Several years ago, the use of home oxygen therapy for the elderly with chronic lung problems became readily available. Oxygen therapy is quite expensive. (Many of these elderly people require permanent oxygen supplemented breathing). Patients receiving oxygen turned to "third-party" medical insurance carriers for financial re-imbursement or assistance. Most, if not all, medical carriers would only pay for prescribed medications and thus, denied payment for such "over-the-counter" remedies. (The insurance companies considered, for purposes of financial accounting, anything (like aspirin, cough drops or sun tanning creams) that was "non-prescription" to be "over-the-counter".) Since many of these elderly patients could not afford the required fees for home oxygen use without insurance financial assistance and their physical condition required continued medically supervised oxygen therapy, the medical community began writing prescriptions for home use of oxygen to insure that those with chronic lung problems could receive the care they required. Thus, it appears that the "prescriptions-only" status for oxygen was necessitated by economics, not pharmacology. 

The medical/legal status of the lay use of oxygen in an emergency situation is not only a concern of the diving community. Indeed, any business where physical or emotional stress could precipitate a medical problem is concerned. Such establishments include aerobic dance studios, health clubs, golf courses, funeral homes, etc. Many of these have inquired about their legal status in emergency oxygen administration scenarios; some have requested legislation. There are no precisely defined legal guidelines! It also appears that many political/legal bodies are reluctant to actually "engrave in stone" any guidelines for emergency oxygen utilization for fear of setting a precedent. (Note: There are distinct medical differences between chronic oxygen use by the elderly and any emergency scenario.) The bottom-line: the legal status of lay use of oxygen in an emergency will, unfortunately, remain undefined for years to come!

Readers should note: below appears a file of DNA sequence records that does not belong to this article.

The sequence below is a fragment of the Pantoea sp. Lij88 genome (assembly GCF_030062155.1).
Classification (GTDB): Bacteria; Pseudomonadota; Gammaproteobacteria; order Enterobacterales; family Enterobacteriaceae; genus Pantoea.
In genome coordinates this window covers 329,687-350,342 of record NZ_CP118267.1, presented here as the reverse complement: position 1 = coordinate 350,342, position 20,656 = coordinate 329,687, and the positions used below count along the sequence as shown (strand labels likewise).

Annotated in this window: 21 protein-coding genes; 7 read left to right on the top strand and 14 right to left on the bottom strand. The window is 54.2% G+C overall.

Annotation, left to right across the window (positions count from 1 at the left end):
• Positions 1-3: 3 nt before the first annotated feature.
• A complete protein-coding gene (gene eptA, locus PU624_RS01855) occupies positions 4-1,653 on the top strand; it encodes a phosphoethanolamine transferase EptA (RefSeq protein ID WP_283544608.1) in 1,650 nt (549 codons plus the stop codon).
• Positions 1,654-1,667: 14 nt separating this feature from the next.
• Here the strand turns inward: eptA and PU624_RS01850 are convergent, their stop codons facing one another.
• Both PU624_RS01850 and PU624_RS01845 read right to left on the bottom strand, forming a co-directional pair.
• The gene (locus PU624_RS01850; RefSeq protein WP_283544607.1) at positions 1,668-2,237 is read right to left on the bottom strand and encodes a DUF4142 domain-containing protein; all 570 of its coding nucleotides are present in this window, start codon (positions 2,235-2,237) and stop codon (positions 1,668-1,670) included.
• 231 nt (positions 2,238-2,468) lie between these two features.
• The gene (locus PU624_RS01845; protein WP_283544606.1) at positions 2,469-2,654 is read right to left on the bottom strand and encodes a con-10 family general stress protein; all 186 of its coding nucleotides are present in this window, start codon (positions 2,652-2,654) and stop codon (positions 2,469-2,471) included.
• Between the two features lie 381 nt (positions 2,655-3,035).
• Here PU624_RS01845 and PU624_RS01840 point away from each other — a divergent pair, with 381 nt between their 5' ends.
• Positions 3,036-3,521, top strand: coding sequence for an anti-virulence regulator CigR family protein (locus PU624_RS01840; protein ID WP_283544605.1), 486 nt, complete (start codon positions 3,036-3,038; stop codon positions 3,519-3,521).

Since there will probably be no clear cut legal guidelines for divers to rely on, divers faced with an emergency must let their conscience, emergency planning and perhaps most importantly, their training be their guide. Personally, I carry oxygen (3 x 4001) to every dive site and would not hesitate to use it! (I do have a prescription for its use, dive primarily in a state which has no emergency restrictions "on the books", and I have actively sought and documented training in oxygen administration.) I chose my dive buddies from those who share this philosophy. I will not dive with someone who would leave me on the beach, lying next to an oxygen tank, while debating with others (in an undoubtedly superb oratory) the legal ramifications of not saving my life! Those who are concerned about USING oxygen should seek training to lessen their fears. However, their concerns are 180 degrees out-of-phase! They should really be concerned about the legal status of DENYING the universally accepted treatment for serious diving maladies!

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About The Author: 

Larry "Harris" Taylor, Ph.D. is a biochemist and Diving Safety Coordinator at the University of Michigan. He has authored more than 100 scuba related articles. His personal dive library (See Alert Diver, Mar/Apr, 1997, p. 54) is considered one of the best recreational sources of information In North America.

  Article History

At the time this was written, the use of oxygen in the recreational diving community was most controversial. One major recreational training agency at the time was advocating NOT using demand systems (too complex to teach!).    

  Copyright 2001-2004 by Larry "Harris" Taylor

All rights reserved.

Use of these articles for personal or organizational profit is specifically denied.

These articles may be used for not-for-profit diving education